Time Bound.  Time is the writer's enemy.  It is also the weight loss enemy.  It always seems there is more time than reality allows.  Set your goal to sensibly stretch the proper amount of time.  You're not going to lose 50 pounds in 1 month.  You could, but your health will be at risk.  When establishing time goals in writing, be honest with yourself and your skills and your time available.  If your social life is very time consuming, don't expect to set aside several hours, 4 or more, to write.  To set a goal of losing 50 pounds within the next 6 months is a great example of being time bound in your goal.

With the few days left of 2014 to evaluate your life and establish your goals for the coming year, now is the time to use SMART to create your new year's resolutions.  Maybe, come this time next year, you will be able to sit back and smile, your goals reached.

What are some of your goals?  Do you want to lose weight?  Quit smoking?  Eat better?  Publish a book? Write a novel?  Tell me how you envision using SMART to reach your goals.

Until next I ramble on …

PS: As a special Christmas treat, for my blog readers, I am offering a short-story to read.  Enjoy.


  1. Excellent advice as always, Bob. I have tried to make my goals "SMART," too, but the best part of the advice in this piece was "keeping track." I can't remember my weight from one year ago, but I do know it's hovered around the point it's at now for several years.

    1. My blog next week is also about goals and what I did/didn't accomplish. That is one of my issues - I "sort of" remember my weight back on 1/1/14 but...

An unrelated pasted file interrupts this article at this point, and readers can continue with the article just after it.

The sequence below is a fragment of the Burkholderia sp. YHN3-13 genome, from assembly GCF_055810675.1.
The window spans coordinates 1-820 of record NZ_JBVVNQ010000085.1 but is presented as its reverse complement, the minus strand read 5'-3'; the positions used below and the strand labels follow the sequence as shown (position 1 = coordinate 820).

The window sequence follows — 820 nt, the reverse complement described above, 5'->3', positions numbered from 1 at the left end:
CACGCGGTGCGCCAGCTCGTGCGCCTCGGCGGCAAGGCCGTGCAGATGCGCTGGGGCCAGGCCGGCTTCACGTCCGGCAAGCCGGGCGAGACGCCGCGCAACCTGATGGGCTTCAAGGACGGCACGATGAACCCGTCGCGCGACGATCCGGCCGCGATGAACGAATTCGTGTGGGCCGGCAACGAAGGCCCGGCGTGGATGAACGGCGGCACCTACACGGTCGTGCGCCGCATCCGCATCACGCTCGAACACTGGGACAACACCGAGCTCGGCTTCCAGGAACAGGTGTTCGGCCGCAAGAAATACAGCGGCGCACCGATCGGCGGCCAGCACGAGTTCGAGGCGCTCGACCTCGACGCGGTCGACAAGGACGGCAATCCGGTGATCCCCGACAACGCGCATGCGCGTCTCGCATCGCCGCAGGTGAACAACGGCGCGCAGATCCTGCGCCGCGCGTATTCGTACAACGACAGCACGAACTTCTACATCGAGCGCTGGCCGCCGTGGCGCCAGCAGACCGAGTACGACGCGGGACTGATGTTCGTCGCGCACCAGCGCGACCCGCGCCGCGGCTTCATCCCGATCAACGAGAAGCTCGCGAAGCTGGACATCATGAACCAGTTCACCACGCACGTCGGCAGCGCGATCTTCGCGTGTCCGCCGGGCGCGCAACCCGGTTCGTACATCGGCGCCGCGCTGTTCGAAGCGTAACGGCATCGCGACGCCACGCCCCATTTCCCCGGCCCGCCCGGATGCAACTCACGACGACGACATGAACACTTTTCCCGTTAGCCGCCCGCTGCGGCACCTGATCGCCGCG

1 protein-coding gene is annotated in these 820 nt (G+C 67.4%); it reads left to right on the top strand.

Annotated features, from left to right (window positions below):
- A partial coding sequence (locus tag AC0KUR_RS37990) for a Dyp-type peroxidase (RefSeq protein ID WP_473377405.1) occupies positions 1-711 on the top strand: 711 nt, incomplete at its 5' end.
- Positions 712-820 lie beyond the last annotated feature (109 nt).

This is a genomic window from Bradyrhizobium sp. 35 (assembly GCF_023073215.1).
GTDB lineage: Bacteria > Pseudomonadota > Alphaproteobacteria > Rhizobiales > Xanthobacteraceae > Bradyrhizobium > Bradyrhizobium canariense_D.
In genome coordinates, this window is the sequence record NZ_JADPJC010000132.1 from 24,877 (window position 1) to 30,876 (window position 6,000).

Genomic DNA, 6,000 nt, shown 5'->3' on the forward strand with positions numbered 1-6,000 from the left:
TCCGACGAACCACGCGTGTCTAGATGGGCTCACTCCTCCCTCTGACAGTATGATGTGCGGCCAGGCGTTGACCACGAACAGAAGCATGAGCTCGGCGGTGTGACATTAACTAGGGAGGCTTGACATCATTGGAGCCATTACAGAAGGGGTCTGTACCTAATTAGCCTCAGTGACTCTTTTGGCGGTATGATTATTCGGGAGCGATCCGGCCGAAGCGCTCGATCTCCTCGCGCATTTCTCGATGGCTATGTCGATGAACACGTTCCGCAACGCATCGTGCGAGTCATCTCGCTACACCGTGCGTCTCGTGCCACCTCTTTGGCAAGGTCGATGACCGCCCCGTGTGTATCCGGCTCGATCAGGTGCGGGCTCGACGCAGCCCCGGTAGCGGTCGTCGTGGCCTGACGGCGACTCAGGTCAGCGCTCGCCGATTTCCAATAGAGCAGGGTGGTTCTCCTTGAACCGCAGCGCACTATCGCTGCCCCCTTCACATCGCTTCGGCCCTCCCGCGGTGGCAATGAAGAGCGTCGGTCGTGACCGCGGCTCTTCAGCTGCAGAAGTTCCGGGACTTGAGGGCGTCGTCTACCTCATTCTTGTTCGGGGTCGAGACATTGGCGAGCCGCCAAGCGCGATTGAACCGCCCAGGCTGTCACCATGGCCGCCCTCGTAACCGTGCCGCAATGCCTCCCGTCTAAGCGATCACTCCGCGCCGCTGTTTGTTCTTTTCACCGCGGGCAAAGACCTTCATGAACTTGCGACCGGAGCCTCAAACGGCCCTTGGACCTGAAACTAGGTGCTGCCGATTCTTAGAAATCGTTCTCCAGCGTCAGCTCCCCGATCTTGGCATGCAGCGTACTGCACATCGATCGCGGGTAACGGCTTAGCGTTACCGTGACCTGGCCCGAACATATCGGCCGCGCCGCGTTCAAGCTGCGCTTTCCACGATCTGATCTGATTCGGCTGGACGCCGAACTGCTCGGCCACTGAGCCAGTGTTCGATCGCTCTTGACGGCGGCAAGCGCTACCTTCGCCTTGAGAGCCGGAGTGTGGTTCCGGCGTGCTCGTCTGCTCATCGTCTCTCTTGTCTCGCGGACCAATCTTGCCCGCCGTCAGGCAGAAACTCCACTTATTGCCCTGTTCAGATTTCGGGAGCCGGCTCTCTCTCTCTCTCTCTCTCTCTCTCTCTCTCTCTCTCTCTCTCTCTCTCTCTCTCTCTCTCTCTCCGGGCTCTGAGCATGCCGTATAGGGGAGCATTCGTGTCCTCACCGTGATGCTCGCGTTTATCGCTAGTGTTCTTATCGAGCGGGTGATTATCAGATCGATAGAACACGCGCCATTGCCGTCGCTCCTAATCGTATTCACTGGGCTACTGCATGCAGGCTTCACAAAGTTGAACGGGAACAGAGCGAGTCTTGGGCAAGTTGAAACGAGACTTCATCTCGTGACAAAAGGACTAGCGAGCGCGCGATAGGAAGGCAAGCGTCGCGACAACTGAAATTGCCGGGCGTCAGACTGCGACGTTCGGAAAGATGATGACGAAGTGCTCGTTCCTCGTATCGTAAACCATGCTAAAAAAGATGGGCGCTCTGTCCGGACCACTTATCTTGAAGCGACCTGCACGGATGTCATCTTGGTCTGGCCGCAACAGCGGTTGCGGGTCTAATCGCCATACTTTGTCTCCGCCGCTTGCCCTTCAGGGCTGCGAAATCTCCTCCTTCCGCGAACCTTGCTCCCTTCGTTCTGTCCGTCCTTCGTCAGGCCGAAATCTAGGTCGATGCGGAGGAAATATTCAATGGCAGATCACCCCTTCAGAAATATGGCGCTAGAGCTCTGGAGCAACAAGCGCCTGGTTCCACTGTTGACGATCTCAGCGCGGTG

2. Great wisdom here as ever Bob - always try to make my goals smart, but even then I fail miserably. This year I have extended time off work so my plan is to use this time to do my life plan, do a finding purpose and meaning course, and to set some real smart goals, and crucially, plan how to achieve them. I am going to do it this year. No more messing.

    1. Sounds like you have the cat by the tail and have a plan. Good luck.

  3. Honestly, my goals are simple. To get the energy to wrap my head around things to get stuff done. I have so much I want to do, but my brain seems so full sometimes. And I won't lie. I get mentally tired. I want to edit my books, but sometimes Candy Crush on FB is so mindless it allows me to just chill out a bit. (and then I feel guilty knowing I could use that time more productively)

    1. When I have distractions, to help me - I do the following. Looking out the window? Pull the drapes - there is nothing to see out there and no peeking allowed. Social media? As much as it hurts, I disconnect the internet. Why so drastic? Because I will go to research something, see another item of interest and then start to surf. Next thing, it is 2 hrs later. Sometimes it takes drastic action to gain the goal. Of course, the biggest battle is to keep the butt in the chair (if I'm writing) or focused on the project at hand.

  4. I completely agree. I have tried to accomplish goals both with and without being SMART. The only times I've reached my goals is when I'm SMART. Great Post Bob!